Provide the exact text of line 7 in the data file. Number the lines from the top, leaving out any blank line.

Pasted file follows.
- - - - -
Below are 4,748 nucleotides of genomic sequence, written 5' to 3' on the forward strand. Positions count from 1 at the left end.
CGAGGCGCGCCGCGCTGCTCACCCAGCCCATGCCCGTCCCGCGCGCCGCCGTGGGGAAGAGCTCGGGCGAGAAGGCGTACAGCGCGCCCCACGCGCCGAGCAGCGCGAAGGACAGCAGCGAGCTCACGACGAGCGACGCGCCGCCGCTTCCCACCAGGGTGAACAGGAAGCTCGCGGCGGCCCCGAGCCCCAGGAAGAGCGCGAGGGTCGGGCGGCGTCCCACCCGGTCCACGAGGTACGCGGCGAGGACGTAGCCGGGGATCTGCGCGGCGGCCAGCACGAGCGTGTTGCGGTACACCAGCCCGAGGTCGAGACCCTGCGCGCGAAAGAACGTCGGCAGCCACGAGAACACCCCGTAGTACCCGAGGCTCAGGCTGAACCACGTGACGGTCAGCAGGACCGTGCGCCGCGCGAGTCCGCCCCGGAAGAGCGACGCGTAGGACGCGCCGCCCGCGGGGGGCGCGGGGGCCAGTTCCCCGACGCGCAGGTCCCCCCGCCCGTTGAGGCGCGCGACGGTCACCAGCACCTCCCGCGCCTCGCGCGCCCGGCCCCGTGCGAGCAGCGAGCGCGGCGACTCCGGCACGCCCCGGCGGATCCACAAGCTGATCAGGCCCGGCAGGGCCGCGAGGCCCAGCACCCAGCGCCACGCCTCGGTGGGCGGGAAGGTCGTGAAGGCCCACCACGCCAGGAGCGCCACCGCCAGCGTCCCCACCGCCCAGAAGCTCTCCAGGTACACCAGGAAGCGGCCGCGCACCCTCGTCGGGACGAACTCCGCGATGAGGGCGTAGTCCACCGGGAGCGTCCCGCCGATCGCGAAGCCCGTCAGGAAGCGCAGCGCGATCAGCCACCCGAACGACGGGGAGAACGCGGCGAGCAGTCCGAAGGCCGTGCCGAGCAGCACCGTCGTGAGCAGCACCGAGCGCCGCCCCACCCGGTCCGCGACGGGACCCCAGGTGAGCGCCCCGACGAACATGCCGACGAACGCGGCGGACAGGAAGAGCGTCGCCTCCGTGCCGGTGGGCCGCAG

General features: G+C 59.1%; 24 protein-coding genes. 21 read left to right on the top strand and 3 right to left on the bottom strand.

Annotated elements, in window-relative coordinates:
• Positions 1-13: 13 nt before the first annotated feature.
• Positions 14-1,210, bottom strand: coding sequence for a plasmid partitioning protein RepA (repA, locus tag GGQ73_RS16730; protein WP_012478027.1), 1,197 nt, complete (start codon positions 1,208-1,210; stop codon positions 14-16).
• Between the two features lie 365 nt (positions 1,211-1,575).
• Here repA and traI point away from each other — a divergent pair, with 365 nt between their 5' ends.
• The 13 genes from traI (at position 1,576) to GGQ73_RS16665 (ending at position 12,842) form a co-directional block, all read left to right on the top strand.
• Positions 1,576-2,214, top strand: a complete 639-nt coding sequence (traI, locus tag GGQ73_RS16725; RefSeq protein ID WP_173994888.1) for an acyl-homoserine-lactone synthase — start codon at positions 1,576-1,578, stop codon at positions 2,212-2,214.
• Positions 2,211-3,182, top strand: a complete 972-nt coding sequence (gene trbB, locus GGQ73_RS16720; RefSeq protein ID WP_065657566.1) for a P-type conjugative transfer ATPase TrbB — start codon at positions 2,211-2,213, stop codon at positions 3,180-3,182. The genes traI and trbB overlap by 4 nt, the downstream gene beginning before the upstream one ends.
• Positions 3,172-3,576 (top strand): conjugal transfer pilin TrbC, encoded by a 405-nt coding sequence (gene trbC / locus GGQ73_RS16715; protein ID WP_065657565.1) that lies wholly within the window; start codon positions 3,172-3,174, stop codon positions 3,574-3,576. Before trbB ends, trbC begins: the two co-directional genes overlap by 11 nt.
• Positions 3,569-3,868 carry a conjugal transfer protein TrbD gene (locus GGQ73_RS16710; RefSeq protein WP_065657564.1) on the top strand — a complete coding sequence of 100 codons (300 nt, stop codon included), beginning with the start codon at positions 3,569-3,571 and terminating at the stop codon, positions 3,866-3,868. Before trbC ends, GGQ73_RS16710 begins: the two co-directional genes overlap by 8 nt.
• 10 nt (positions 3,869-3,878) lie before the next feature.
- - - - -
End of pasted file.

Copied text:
• Between the two features lie 365 nt (positions 1,211-1,575).